‘Reality show’ warning after new NRL sex tape

NRL players need to realise they’re being exploited as a “reality show” whether they’ve done anything wrong or not, Phil Gould says after a new sex tape incident.

A short video clip of a Parramatta Eels player having sex with a woman in a public toilet cubicle has been circulated on social media, apparently filmed over the door without their knowledge or consent.

The incident is being investigated by the NRL Integrity Unit.

Speaking on his Six Tackles with Gus podcast with James Bracey, Gould told Wide World of Sports that the person filming the sex act had acted bizarrely but there would also be questions over the player’s actions.

“Who in their right mind climbs up on the toilet to intervene in what people are doing inside the toilet, I don’t know,” Gould said.

“This will be fought on two lines. One’s the player doing that and is that the way the game is to be portrayed. But why does someone film it without their knowing and then distribute it amongst the media?

Phil Gould after resigning as Panthers general manager in 2019. (Sydney Morning Herald)

“They (the NRL Integrity Unit) are going to look at whether or not this behaviour is what is expected of an NRL professional footballer, as against what is privacy and where does privacy stop.

“Two consenting adults doing whatever they’re doing. These are the arguments you’ll get to … and who in their right mind [would film it]?

“This is the thirst of the public and I guess of the media, because they know they get their reaction from the media. They know it’ll be published, if it involves an NRL footballer.

“Who takes the time out to climb up on a toilet cubicle just to film it, just so they can distribute it?”

Gould was closely involved in handling the NRL’s last major sex tape scandal, while general manager of the Penrith Panthers in 2019. He was wounded by the furore, which saw NRL star Tyrone May plead guilty to four counts of intentionally recording an intimate image without consent.

Gould said that player education on appropriate behaviour and the pitfalls of stardom could not be more thorough. He said that the onus was on players to take greater care with what became public, with the circus surrounding rugby league arguably having become bigger than the game itself.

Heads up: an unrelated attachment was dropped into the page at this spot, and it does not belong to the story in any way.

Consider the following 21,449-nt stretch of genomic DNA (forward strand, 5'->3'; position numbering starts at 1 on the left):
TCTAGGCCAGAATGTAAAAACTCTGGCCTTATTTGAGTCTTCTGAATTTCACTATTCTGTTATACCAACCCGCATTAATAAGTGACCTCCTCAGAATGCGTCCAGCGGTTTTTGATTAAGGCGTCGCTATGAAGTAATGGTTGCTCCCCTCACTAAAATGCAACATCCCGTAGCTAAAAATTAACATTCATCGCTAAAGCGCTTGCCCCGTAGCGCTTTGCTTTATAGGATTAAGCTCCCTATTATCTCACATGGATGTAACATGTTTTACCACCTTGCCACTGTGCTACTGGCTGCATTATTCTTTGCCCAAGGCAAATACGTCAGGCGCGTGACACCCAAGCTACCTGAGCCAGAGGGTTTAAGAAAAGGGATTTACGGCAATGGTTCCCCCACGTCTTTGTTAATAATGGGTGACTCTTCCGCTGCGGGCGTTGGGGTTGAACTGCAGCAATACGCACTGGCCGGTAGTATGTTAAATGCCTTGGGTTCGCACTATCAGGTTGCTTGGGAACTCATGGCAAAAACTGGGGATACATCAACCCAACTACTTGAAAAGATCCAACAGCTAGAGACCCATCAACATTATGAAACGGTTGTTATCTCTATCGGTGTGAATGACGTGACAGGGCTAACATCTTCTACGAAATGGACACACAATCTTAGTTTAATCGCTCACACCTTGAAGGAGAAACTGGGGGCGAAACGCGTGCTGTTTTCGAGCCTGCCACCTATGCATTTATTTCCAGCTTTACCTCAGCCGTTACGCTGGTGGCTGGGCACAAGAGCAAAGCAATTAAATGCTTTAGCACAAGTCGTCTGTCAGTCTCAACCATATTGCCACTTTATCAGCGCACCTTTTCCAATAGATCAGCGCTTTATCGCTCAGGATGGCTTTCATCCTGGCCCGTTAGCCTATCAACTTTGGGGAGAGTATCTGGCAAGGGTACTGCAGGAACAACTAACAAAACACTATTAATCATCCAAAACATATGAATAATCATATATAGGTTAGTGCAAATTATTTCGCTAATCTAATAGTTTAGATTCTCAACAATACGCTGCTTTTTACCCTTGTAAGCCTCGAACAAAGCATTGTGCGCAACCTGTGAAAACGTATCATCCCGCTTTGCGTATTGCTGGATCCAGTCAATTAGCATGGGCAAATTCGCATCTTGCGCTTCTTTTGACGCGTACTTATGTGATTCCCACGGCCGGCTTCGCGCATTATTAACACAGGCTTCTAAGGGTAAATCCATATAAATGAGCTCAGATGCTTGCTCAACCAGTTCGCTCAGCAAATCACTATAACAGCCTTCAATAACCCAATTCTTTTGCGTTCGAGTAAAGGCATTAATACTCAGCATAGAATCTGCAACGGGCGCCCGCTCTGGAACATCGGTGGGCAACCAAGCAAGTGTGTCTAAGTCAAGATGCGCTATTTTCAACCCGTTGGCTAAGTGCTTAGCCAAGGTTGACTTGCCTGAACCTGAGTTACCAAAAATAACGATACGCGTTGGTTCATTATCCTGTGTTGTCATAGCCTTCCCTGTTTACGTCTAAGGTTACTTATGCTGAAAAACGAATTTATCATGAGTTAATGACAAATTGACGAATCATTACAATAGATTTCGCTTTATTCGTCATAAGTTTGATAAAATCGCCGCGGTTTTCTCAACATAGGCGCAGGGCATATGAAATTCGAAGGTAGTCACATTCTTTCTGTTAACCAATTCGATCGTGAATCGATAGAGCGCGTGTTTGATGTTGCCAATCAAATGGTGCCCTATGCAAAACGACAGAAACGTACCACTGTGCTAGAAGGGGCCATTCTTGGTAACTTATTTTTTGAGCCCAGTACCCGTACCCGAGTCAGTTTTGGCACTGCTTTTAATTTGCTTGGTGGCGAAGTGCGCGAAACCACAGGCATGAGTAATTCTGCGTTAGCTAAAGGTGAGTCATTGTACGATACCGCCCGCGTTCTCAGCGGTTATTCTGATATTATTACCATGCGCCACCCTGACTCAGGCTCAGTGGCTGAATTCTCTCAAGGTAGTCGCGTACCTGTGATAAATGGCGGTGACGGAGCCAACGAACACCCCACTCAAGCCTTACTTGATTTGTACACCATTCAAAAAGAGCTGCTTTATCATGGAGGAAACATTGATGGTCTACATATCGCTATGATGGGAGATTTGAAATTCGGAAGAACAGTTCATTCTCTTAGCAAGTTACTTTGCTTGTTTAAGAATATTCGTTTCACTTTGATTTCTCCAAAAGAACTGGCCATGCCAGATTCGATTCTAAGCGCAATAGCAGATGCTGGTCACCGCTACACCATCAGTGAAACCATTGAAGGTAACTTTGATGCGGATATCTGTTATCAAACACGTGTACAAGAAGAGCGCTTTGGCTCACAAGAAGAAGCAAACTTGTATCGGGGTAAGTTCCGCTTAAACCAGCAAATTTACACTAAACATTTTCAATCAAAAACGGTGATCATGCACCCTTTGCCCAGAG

“Don’t take me down the role model line because I think that’s a different sort of argument. But I think players need to be extremely careful, extremely careful,” he said.

“And if they haven’t read the tea leaves and they can’t see the landscape of what the public are willing to do to them, or what the media will then do to them if they get that information, they’ve just got to be extremely careful, about their own private lives even.

“There will be privacy issues around this and there will be privacy issues down the track as to where this stops and to what sort of access people have into their private lives. But at the moment, it’s a reality show. The football is a sideline to the reality show because the media wants the reality show. They’re more interested in that than the football.

“So this will be blown up and it’s another black eye for the game; whether it deserves it or not, I don’t know. Whether the player should have thought more before his actions.

“The football is an excuse to delve into the lives of the people involved. The actors in the play.

“It’s a reality show. They’ve got to be told that’s what it is. We tell them, we let them know. Over and over and over again; we couldn’t be more forceful with our instruction to that. But it still happens.”

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